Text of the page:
- Wellstream in talks with GE, Nat'l Oilwell. British oilfield services firm Wellstream has reportedly entered into formal talks with GE (GE) and National Oilwell Varco (NOV) over a potential deal that will likely be worth more than £755M ($1.2B). Sources said Wellstream has allowed both GE and National Oilwell to look at its books as it tries to negotiate a higher offer price; GE had disclosed in October that Wellstream had rejected its 750 pence/share, or £755M, bid. Analysts suspect a successful deal will take place between 775 and 800 pence per share, and probably closer to the 800 pence mark.
- State Street to cut 1,400 jobs. State Street (STT) announced it will cut 1,400 jobs, or 5% of its workforce, as part of a massive restructuring designed to save $575M-$625M by the end of 2014. This is the second major round of cuts for the company, after laying off around 1,700 employees early last year.
- Corinthian falls after CEO switch. Shares of Corinthian Colleges (COCO) fell 5% in after-hours trading following the announcement that the company had asked CEO Peter Waller to leave the top slot, and planned to replace him with chairman Jack Massimino. The company said it had no disagreement with Waller but was forced to take action as it restructures its business in the face of an uncertain regulatory environment. Massimino will assume his new role immediately.
- Bernanke concerned about jobless rate. Speaking to business leaders yesterday, Bernanke said job creation is the most important issue facing the U.S., and the pace of growth has not been fast enough to bring down the high unemployment rate. He said he's especially worried that more than 40% of those currently unemployed have been out of work for six months or more, and "this is very unusual and very worrisome because people who are out of work for an extended period, their skills tend to erode." Bernanke asked the business leaders in attendance what policymakers could do to help them create jobs, and IBM's (IBM) Sam Palmasino provided an answer many present seemed to agree with: "Clarity. Regulation is fine, just tell me what they are."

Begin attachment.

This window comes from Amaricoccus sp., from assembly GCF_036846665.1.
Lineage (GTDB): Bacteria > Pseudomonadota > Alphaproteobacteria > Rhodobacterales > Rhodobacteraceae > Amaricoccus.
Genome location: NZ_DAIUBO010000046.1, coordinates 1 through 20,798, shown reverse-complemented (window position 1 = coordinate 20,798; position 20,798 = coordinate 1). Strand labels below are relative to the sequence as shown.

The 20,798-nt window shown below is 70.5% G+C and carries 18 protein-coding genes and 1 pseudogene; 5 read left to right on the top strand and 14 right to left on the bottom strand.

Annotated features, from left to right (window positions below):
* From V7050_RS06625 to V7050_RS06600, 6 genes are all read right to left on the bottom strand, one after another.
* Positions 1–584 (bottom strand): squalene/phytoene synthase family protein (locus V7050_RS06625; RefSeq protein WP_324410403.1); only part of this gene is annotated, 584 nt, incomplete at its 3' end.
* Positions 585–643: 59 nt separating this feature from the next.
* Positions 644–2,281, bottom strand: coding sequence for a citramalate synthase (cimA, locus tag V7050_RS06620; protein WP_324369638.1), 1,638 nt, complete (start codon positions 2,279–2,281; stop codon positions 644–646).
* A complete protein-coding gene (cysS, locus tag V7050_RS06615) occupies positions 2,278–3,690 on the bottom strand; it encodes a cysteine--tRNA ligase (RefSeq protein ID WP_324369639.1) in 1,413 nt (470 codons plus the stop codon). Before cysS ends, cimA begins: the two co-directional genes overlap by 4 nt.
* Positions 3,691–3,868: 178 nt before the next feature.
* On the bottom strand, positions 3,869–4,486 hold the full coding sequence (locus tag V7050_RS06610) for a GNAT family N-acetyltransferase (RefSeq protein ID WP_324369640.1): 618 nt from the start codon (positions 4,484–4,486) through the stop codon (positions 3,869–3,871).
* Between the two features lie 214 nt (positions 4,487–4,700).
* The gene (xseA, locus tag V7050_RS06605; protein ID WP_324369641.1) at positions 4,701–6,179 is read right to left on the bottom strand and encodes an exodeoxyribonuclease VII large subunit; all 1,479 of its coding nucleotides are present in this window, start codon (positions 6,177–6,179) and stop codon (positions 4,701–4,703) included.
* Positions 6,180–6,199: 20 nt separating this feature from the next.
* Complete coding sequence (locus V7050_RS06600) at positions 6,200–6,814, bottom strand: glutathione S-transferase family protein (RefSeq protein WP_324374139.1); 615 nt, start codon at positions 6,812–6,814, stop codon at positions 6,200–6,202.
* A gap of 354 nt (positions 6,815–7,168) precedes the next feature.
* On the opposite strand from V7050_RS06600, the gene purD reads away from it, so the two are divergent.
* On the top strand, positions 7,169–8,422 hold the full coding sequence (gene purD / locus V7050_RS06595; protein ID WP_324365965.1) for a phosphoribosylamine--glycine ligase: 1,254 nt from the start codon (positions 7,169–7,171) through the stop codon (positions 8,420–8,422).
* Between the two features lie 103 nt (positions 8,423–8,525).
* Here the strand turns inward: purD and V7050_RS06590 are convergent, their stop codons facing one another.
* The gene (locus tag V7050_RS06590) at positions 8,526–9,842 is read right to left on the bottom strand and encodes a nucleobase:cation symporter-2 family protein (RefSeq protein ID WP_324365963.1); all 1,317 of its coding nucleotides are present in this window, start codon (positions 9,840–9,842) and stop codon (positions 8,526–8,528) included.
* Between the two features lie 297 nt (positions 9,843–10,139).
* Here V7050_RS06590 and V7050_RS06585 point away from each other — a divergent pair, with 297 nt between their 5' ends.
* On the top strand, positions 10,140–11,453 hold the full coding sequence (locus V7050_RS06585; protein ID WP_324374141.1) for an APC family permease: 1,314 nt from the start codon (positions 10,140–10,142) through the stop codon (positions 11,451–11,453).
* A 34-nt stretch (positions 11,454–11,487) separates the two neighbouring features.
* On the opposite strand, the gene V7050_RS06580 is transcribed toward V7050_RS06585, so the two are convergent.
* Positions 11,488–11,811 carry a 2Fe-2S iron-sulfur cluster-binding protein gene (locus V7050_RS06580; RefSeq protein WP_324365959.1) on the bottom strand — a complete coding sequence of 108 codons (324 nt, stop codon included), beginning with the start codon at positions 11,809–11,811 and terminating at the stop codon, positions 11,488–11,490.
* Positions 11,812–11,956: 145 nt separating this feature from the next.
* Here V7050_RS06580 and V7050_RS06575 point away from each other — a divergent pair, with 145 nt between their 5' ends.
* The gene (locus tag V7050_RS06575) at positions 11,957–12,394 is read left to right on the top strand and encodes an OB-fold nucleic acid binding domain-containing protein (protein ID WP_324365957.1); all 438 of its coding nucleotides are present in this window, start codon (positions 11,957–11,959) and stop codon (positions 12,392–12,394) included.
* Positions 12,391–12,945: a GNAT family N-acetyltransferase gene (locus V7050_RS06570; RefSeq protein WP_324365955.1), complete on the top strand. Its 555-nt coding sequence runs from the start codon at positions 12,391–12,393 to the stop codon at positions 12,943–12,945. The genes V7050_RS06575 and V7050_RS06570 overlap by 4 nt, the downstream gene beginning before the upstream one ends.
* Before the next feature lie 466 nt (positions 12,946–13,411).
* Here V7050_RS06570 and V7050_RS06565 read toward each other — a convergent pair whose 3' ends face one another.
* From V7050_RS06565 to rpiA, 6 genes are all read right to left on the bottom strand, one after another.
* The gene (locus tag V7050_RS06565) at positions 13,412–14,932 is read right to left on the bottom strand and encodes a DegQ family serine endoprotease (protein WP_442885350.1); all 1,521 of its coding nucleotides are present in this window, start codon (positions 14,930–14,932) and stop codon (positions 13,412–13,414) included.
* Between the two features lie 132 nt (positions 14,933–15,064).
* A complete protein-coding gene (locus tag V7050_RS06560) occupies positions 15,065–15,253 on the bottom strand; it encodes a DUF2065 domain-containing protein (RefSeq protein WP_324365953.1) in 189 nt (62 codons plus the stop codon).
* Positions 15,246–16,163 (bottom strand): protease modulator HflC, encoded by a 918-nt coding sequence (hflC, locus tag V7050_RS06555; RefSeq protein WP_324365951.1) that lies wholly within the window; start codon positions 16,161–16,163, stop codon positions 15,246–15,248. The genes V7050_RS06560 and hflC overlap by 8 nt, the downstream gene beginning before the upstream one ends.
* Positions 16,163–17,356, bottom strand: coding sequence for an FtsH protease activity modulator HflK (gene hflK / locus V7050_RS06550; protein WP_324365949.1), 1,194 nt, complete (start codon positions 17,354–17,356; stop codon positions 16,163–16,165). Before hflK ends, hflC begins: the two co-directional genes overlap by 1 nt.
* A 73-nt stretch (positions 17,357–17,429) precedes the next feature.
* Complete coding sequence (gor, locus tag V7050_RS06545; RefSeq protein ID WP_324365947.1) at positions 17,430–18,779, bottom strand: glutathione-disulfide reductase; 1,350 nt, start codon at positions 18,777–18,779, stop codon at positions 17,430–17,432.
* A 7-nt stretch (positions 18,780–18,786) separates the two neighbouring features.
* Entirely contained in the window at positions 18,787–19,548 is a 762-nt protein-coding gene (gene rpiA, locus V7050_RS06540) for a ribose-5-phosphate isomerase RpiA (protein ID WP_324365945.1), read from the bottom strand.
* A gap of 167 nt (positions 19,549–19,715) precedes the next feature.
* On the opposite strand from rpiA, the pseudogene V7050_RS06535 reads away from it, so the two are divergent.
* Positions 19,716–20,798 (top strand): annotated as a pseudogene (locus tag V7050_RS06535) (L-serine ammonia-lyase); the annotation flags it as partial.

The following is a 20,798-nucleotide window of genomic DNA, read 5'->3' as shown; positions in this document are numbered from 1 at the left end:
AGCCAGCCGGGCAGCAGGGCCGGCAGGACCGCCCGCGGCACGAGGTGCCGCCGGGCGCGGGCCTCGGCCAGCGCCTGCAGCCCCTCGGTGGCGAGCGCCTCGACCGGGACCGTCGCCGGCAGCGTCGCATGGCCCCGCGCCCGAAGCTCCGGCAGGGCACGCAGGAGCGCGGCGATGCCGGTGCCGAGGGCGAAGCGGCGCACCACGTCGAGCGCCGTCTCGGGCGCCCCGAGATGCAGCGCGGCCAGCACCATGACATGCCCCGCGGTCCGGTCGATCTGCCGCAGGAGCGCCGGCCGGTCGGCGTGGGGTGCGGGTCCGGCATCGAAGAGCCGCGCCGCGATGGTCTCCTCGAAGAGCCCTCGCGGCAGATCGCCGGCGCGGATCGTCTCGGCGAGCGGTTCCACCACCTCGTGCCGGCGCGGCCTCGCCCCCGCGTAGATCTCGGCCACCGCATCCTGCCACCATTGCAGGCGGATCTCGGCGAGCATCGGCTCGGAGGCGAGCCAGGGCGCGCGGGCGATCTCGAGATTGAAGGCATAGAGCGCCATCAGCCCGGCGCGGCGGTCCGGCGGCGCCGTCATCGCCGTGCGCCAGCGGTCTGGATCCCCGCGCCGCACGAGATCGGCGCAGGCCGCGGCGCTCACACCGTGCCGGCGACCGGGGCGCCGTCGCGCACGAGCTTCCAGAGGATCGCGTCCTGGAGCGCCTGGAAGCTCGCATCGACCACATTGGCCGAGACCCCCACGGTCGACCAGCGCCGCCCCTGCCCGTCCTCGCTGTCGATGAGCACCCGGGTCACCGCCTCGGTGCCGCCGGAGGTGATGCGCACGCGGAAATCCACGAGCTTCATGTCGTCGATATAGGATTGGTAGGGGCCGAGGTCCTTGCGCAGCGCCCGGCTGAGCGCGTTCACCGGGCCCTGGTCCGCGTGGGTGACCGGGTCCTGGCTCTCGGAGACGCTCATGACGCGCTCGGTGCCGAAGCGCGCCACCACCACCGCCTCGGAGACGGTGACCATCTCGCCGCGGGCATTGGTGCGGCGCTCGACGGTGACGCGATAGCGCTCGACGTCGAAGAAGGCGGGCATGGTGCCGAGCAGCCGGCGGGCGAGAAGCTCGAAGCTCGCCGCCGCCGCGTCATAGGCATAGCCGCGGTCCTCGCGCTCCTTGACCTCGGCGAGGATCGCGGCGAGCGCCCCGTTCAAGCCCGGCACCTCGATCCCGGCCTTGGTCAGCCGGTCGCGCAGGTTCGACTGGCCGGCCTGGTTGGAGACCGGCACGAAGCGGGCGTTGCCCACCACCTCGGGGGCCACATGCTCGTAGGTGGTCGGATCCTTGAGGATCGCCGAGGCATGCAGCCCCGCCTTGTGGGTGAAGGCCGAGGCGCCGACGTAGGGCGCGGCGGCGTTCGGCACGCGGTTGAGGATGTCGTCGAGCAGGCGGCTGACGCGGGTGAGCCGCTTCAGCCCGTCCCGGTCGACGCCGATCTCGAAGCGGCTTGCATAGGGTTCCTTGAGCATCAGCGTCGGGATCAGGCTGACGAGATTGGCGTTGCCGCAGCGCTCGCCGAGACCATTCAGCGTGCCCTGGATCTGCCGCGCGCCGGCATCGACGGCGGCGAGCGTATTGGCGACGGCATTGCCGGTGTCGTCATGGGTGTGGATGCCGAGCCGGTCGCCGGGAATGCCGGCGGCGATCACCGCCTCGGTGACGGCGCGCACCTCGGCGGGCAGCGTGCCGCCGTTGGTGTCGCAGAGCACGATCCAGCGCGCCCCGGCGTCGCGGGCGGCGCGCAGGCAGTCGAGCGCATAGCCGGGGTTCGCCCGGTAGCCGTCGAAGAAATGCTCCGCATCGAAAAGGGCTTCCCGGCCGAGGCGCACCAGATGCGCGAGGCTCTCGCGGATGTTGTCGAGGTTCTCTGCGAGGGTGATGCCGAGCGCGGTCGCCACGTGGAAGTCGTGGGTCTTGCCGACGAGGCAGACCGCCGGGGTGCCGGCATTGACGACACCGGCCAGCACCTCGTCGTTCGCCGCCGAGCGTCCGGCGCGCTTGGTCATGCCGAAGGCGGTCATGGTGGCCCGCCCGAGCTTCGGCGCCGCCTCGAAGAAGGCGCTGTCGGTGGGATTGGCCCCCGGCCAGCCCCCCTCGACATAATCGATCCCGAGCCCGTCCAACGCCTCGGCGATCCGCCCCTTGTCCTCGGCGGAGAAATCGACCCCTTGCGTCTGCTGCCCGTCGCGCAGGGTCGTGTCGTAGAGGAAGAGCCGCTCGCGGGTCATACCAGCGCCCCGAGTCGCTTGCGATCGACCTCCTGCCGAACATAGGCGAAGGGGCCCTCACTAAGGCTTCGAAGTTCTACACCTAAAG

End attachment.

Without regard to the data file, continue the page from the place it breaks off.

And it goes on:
- States to face tighter finances. States may have to make additional spending cuts over the next couple of years or else face the possibility of deteriorating financial health as tax revenues recover at a slow pace and support from the federal government dwindles. A new report from the National Governors Association and the National Association of State Budget Officers warned of "extremely tight fiscal conditions for states," and at least 23 states are already anticipating budget deficits totaling $40.5B in 2012.